Astrid Lindgren answers with a harrowing of hell, led by a small child.

    Mio undergoes a moonlit agony of realization that this is his burden, as he talks to his faithful companion, Pompoo (yes, parents, you’re just going to have to steel yourselves for reading aloud to your children about a character named Pompoo).

    “Your father the King has always known it,” said Pompoo.

    “Does he want me to go?” I asked, and I couldn’t help the little quaver in my voice.

    “Yes, he wants it,” said Pompoo. “He mourns, but he wants you to go.”

    “Yes, but I’m so scared,” I said and I began to cry. Now, for the first time, I realized just how scared I was. I took Pompoo’s arm.

    “Pompoo, I can’t,” I said. “Why does my father the King want me to do it?”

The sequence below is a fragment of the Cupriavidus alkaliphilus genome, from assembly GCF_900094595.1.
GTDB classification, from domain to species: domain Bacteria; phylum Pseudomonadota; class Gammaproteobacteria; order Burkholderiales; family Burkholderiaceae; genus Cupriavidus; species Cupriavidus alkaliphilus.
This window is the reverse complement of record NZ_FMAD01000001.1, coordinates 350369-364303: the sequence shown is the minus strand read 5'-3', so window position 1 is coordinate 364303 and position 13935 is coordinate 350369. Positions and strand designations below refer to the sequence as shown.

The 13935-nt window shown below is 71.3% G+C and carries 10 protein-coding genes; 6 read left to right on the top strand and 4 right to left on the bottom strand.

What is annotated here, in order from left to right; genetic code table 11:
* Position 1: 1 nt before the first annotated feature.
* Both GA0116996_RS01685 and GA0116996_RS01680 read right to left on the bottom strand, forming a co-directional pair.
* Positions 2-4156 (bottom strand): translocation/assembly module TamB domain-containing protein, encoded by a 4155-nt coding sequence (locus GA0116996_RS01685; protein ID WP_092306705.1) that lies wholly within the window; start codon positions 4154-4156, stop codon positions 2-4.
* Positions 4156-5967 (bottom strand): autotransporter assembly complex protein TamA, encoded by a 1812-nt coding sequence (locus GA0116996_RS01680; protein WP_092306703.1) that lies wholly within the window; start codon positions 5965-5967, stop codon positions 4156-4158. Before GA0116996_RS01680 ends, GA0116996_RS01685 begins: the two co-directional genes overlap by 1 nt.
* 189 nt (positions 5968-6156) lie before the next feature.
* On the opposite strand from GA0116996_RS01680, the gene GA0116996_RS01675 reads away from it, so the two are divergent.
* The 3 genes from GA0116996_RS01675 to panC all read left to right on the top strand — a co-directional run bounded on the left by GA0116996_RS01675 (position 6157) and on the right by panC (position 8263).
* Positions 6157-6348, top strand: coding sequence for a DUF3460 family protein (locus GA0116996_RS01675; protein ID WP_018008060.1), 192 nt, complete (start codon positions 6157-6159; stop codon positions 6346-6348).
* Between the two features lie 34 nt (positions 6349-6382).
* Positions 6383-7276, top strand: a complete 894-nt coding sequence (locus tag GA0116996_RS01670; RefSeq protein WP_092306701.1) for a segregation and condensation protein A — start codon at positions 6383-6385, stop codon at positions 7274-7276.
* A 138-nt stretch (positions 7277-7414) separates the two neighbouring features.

“A boy of royal blood is the only person who can,” said Pompoo. “Only a boy of royal blood can do it.”

    “But what if I die?” I said, gripping Pompoo’s arm.

    He didn’t answer.

    “Does my father the King want me to go, no matter what happens?”

    …Not a sound was heard. Silence was everywhere.

    Pompoo nodded.

    “Yes,” he said, faintly so that I scarcely heard it. “Your father the King wants you to go, no matter what happens.”

    During our recent reread of Mio, my six-year-old son grew very concerned at this point.

    “I’m scared Sir Kato will be there! And he will be real!”

    “Do you think Mio will go?” I asked.

    A quick, if not resigned, answer – “Yes.”

    “Why will he go?”

    “Because he wants to obey his dad, the king.”

    “Why would he want to do that? It sounds like such a scary thing.”

    He grew quiet for a second, his usual puckishness stilled as he considered the question.

    “Because,” he thought out loud, “he thinks he’s the greatest person in the world.”